Summary of MassTLC unConference - part 1

John Maver
Written by John Maver  ()
on July 27, 2018 ·

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Yesterday, I attended a conference put on by MassTLC called the Innovation unConference. It was probably the most interesting conference I have ever attended for a few reasons. First, the unConference format was very interesting. The day started with a brief overview of how the conference would work and then 5 mins of full attendee self-introductions. Then masses of people started announcing topics that they would present on, claiming times and rooms by placing cards on a big chart on the wall. If topic conflicts occurred, topics were moved or discarded. Soon the wall was full. There were 4 timeslots for sessions, 1 lunchtime networking session, a group exercise, and a post-event discussion.

The attendees were a mix of established entrepreneurs, new startups, Angel and VC investors, and other professionals. There were endless opportunities to learn from everyone around you about some aspect of being an entrepreneur. Access to all this knowledge in one spot is incredible uncommon.

The first session I attended was entitled - Mistakes Startups Make. They were:

  1. Choosing the wrong business type. The experts said that the most common correct type would be c-corp, perhaps starting out as s-corp, because it is an easy vehicle for future VC funding. LLC's may seem to be cheaper in the start, but there are tax implications in switching to a C-corp later on. There is also some standardization of operating agreements and other documents released by Paul Graham's Y Combinator.
  2. Having an Idea versus a company. There are lots of great ideas, but not all of them make a great company. Need to do the market research and think about why someone would want to put money into the company and how they would get it back. Need a business plan. Need to understand the sales channel.
  3. Improper use of VC. The best time for getting investors is when you don't need them. Startups need to research VC and Angel investors before pitching them. They will sit on the board and have a direct impact on the company. Each investor offers expertise as well as cash, so it is important to find the right match. Some recommended taking the biggest amount of funding in the first round as possible, because that is when you will have to give up the biggest share of the company. Also, picking the right investor is important, as big name investors can help attract big name talent.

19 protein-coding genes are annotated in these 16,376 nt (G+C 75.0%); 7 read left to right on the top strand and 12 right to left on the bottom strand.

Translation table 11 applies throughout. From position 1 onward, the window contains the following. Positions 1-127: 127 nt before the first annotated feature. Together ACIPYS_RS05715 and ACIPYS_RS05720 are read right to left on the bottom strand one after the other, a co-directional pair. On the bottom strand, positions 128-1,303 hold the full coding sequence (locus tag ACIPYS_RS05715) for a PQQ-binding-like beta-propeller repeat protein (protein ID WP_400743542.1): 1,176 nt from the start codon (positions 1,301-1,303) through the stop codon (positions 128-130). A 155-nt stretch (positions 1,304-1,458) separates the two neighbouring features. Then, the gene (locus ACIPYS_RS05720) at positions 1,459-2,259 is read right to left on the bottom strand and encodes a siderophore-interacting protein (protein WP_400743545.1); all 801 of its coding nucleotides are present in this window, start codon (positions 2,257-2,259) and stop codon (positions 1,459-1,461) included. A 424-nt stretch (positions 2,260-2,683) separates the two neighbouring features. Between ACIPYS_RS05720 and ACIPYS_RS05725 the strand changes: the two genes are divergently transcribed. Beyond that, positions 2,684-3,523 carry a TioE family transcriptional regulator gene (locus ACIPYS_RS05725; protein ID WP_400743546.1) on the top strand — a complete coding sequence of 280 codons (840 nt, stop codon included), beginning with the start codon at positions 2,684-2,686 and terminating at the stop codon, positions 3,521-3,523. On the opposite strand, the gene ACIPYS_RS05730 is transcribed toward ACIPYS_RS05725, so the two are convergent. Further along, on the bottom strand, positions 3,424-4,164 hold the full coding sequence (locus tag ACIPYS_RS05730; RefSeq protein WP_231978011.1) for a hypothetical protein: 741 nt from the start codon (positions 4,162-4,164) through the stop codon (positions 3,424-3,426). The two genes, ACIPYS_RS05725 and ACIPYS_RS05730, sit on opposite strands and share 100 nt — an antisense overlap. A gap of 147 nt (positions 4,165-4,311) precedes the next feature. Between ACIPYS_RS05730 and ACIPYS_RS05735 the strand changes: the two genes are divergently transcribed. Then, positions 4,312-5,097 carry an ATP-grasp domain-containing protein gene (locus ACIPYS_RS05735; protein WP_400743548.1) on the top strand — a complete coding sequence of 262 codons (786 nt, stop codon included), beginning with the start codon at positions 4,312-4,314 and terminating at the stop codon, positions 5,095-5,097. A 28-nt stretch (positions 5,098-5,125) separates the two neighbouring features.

4. Doing a startup first. It was recommended to work for someone else first to gain that knowledge and learn what works and doesn't. Use this also as an opportunity to find people you can learn from and later on have as advisors or board members.
  5. Not knowing why they are there. Understand your reasons for being in business. Know your strengths. Successful startups have at least 1 business guy, marketer, and technologist.
  6. Not having advisors. Get others who have been successful to help. Often this will cost 1% equity, but will make a huge difference in the success of the company. Advisors and boards also provide accountability. Founder time is scarce, and advisors can help focus their efforts on the core business.

The next session was called "How Not to Get Free Publicity" and was put on by Scott Kirsner. Key points were basically doing the opposite of the slides. Here is what you should do:

  1. If a competitor gets written up, don't whine to the reporter about it. Instead, post a relevant comment describing your company in the articles online comment section.
  2. On your website, make it easy for press to contact you. Have the name of a real person, along with a phone number and email address. Don't hide behind a form.
  3. Respond quickly to questions. This can make a huge difference in whether your information makes it into the article.
  4. Show your location. This helps get local PR. If you have multiple locations, show them all.
  5. Have full bios. Give real details, make them interesting, and show prior work. Sometimes, reporters are looking for experiences in prior companies for stories.
  6. Be read in your responses. Don't give canned answers. You can be combatitive if you can get away with it, like Scott McNeely, but this doesn't work most of the time.
  7. Talk off the record. If you are in a quiet period, you don't have to divulge all the details, but you can talk about the industry and other background information.
  8. Have interesting headshots. Use non-traditional photos in high-res. These are much more likely to be used.
  9. Contact the press directly. You don't always need your own PR firm to get to the press.
  10. Blog. Have a lot of visible content to draw from and link to.
  11. Give the big scoops to the big names. Don't waste it on a little place when a large outlet could do more for you.
  12. Press releases should have full contact info so that people can follow up with you.

There is a great set of interviews from the event by Lois Paul & Partners and a flickr set by thopcraft.

Topics: Social Strategy and Tactics

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